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Karachi: Metropolis of Terror

There is a method in the madness of Islamist extremism in Pakistan, and this is constantly reaffirmed.

At least 57 people, including prominent Islamist clerics, died and more than 200 people sustained injuries in a suicide bomb attack at Nishtar Park in Karachi, capital of Sindh province, on April 11, 2006. The blast occurred at a stage erected in a park where religious leaders and scores of the faithful were offering evening prayers at a meeting to mark the birth anniversary of Prophet Mohammed. Among those killed where top leaders of the Sunni Tehreek (ST) and Jamaat-e-Ahle Sunnat.

Available indications are that the suicide-bomber wanted to decapitate the Sunni Tehreek. Its Chief, Abbas Qadri, Deputy Chief Akram Qadri and Spokesperson Iftikhar Bhatti were, in fact, killed in the attack. Some leaders of the ‘moderate’ Jamaat-e-Ahle Sunnat, including Haji Hanif Billo and Hafiz Muhammad Taqi, also died in the blast.

The ST, which is of Barelvi orientation, was formed in 1992 by Maulana Saleem Qadri to counter the dominance of the Deobandi and Ahle Hadith schools of thought. Incidentally, Saleem Qadri was himself assassinated on May 18, 2001, in Karachi. His attackers were identified as belonging to the now outlawed Sunni group, Sipah-e-Sahaba Pakistan (SSP). Under its just-assassinated Chief, Abbas Qadri, the ST grew rapidly on the strength of large sums of money from the affluent business community in Karachi, who were primarily scouting for protection from other groups such as the SSP and its armed wing, the Lashkar-e-Jhangvi (LeJ).

Preliminary indications suggest that the latest incident was the result of the ongoing conflict between the Barelvi and Deobandi schools. No official determination has still been made regarding those responsible for the incident, but many suspect that the LeJ engineered it. A majority of the Jihadis in Pakistan swears by the Deobandi school of thought, while the Barelvis, including the ST, have largely, though not entirely, abstained from militancy. The Barelvis, however, are major players in the ‘politics of the mosque’. The ST, for instance, is locked in a long battle with Deobandi groups over the control of various mosques in Karachi and over the collection of endowments. While such an intra-Sunni confrontation often leads to violence in Karachi, the Muttahida Quami Movement (MQM) regime in the Sindh province is also under acute challenge from the extremist Muttahida Majlis-e-Amal alliance. And violence between Sunni groups, allegedly at the behest of agencies in Islamabad, is believed to weaken the MQM and mainstream parties like the Pakistan People's Party.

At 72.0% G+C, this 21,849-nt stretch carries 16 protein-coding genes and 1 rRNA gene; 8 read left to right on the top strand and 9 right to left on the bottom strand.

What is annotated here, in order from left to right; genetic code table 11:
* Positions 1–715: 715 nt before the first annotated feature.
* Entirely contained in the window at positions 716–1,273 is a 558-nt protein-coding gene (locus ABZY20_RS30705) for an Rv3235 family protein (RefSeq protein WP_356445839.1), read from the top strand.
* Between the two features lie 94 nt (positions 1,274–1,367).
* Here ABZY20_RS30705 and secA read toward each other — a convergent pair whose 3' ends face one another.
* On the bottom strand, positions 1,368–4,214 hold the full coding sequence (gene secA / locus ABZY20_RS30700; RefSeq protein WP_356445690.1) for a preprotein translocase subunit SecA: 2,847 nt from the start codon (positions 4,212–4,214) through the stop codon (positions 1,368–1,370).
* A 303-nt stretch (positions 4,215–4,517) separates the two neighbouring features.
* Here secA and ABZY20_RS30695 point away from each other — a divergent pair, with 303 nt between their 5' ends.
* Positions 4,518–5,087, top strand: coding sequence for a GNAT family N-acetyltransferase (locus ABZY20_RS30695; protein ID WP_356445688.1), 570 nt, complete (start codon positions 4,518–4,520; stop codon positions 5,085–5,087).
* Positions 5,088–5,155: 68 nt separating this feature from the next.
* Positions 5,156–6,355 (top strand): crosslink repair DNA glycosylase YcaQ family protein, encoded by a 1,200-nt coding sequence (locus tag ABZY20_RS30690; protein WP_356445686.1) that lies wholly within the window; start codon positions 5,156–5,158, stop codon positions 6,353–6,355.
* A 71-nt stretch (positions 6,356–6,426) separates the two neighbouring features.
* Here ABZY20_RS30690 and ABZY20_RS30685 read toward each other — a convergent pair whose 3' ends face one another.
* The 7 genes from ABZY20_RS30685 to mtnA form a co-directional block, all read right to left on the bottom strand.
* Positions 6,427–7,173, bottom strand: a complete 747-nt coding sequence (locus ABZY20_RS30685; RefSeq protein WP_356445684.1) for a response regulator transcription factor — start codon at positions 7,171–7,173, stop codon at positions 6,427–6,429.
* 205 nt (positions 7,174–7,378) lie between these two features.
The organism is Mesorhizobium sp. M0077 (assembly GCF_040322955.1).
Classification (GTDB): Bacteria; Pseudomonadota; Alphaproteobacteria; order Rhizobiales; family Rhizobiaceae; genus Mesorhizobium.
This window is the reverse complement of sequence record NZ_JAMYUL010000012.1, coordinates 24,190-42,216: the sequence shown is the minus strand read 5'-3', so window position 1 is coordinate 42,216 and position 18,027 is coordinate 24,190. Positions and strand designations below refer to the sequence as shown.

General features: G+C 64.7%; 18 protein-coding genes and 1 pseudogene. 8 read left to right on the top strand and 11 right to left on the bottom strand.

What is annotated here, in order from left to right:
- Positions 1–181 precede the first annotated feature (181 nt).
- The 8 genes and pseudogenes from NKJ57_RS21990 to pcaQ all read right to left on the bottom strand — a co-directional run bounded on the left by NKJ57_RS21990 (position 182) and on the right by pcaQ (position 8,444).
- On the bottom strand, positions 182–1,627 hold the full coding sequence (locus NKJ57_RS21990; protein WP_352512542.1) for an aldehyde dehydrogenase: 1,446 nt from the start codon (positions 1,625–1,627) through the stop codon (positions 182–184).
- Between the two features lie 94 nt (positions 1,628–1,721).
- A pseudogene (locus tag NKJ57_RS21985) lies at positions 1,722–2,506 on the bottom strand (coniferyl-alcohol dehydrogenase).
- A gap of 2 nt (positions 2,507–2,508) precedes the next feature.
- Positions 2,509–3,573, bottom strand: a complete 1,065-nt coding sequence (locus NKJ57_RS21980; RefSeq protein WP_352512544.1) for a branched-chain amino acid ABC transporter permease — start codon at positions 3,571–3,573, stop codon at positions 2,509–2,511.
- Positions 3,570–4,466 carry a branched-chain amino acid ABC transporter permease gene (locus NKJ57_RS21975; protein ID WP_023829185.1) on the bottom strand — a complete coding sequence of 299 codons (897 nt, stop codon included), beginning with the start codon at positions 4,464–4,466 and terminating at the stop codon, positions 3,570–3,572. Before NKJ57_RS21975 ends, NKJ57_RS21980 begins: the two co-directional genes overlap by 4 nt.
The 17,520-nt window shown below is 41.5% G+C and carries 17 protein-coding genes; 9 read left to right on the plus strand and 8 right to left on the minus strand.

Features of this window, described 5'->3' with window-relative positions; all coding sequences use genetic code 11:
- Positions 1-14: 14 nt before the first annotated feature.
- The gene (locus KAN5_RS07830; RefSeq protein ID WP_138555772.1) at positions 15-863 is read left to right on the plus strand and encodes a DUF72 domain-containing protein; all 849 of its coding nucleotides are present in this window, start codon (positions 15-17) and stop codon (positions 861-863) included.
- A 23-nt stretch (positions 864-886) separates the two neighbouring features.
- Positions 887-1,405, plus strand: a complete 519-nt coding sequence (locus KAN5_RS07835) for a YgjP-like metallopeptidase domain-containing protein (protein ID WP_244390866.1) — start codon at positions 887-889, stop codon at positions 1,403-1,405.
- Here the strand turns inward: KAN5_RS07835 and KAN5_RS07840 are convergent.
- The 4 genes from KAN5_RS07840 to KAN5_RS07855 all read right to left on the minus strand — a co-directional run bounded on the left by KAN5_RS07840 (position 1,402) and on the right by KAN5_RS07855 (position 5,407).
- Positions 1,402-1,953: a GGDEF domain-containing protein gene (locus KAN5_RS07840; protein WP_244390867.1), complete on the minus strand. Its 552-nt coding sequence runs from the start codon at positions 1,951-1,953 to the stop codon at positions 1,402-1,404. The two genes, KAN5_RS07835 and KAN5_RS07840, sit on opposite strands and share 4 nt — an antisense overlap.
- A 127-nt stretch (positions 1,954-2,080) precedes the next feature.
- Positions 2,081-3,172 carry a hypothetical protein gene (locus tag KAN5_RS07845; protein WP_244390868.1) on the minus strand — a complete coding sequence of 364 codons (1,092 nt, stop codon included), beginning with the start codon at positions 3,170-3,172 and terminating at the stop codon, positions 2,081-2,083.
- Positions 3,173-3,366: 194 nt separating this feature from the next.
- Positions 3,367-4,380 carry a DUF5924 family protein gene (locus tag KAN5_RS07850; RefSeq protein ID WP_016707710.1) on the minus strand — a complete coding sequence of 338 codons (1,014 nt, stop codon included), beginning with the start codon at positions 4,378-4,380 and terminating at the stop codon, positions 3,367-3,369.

Karachi, Pakistan’s commercial capital, has seldom been out of the headlines. While sectarian strife between the majority Sunni and minority Shia Muslims dominated the news in the past, the city has also been a safe haven for Islamist extremists linked to the Al Qaeda. There was an alleged assassination attempt on the life of President Pervez Musharraf in September 2002 and US journalist Daniel Pearl was abducted and subsequently killed in Karachi in February 2002. Indian mafia don Dawood Ibrahim, the prime accused in the 1992 serial blasts in Mumbai, has a Karachi address (White House, near Saudi Mosque, Clifton), and it was to Karachi that a reporter from Al-Jazeera was invited to interview two top Al Qaeda leaders. Many Al Qaeda operatives, including Ramzi Binalshibh, have been arrested from Karachi since 9/11. Abu Zubaydah, before his arrest, reportedly oversaw the establishment of Al Qaeda cells in Karachi. The city also houses the Binoria mosque complex, which has long been the nerve centre of the Military-Jehadi enterprise. While Mufti Nizamuddin Shamzai (assassinated on May 30, 2004) of Binoria is believed to have been a patron of the Harkat-ul-Mujahideen (HuM), one of his many infamous students, Maulana Masood Azhar, launched the Jaish-e-Mohammed (JeM).

The metropolis, with a population of approximately 16 million and counting, has also seen crimes like abduction for ransom, car-jacking and armed robbery increase in the recent years. According to sources, a substantial section of such crime is attributed to people with links to the various political and Islamist extremist groups. Indeed, an elaborate underground economy of terror exists in this city where everything is available – for a price.